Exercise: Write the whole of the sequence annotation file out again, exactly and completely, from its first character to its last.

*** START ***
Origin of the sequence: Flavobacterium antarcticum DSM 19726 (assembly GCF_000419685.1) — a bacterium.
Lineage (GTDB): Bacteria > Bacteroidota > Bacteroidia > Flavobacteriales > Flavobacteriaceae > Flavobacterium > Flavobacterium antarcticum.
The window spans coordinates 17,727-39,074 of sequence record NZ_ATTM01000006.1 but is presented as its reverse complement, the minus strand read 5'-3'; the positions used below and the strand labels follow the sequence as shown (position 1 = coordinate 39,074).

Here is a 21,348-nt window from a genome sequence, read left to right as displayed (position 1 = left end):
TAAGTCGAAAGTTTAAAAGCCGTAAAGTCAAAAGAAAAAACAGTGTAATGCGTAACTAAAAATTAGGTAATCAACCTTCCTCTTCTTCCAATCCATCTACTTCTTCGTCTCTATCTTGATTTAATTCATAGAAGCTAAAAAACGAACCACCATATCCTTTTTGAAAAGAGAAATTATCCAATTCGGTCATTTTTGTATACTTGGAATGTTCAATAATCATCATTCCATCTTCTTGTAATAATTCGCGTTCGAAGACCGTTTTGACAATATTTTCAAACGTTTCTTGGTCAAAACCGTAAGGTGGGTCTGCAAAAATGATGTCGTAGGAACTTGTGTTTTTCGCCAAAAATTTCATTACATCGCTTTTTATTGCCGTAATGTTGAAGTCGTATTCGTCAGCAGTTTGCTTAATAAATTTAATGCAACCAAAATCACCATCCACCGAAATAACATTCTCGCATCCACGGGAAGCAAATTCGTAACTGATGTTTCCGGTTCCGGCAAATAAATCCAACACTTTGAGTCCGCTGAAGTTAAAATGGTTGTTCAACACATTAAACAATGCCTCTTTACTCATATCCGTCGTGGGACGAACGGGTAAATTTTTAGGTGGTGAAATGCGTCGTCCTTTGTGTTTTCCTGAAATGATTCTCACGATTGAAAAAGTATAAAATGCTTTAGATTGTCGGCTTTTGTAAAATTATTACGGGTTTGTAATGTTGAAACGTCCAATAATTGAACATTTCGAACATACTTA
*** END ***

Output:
Origin of the sequence: Flavobacterium antarcticum DSM 19726 (assembly GCF_000419685.1) — a bacterium.
Lineage (GTDB): Bacteria > Bacteroidota > Bacteroidia > Flavobacteriales > Flavobacteriaceae > Flavobacterium > Flavobacterium antarcticum.
The window spans coordinates 17,727-39,074 of sequence record NZ_ATTM01000006.1 but is presented as its reverse complement, the minus strand read 5'-3'; the positions used below and the strand labels follow the sequence as shown (position 1 = coordinate 39,074).

Here is a 21,348-nt window from a genome sequence, read left to right as displayed (position 1 = left end):
TAAGTCGAAAGTTTAAAAGCCGTAAAGTCAAAAGAAAAAACAGTGTAATGCGTAACTAAAAATTAGGTAATCAACCTTCCTCTTCTTCCAATCCATCTACTTCTTCGTCTCTATCTTGATTTAATTCATAGAAGCTAAAAAACGAACCACCATATCCTTTTTGAAAAGAGAAATTATCCAATTCGGTCATTTTTGTATACTTGGAATGTTCAATAATCATCATTCCATCTTCTTGTAATAATTCGCGTTCGAAGACCGTTTTGACAATATTTTCAAACGTTTCTTGGTCAAAACCGTAAGGTGGGTCTGCAAAAATGATGTCGTAGGAACTTGTGTTTTTCGCCAAAAATTTCATTACATCGCTTTTTATTGCCGTAATGTTGAAGTCGTATTCGTCAGCAGTTTGCTTAATAAATTTAATGCAACCAAAATCACCATCCACCGAAATAACATTCTCGCATCCACGGGAAGCAAATTCGTAACTGATGTTTCCGGTTCCGGCAAATAAATCCAACACTTTGAGTCCGCTGAAGTTAAAATGGTTGTTCAACACATTAAACAATGCCTCTTTACTCATATCCGTCGTGGGACGAACGGGTAAATTTTTAGGTGGTGAAATGCGTCGTCCTTTGTGTTTTCCTGAAATGATTCTCACGATTGAAAAAGTATAAAATGCTTTAGATTGTCGGCTTTTGTAAAATTATTACGGGTTTGTAATGTTGAAACGTCCAATAATTGAACATTTCGAACATACTTA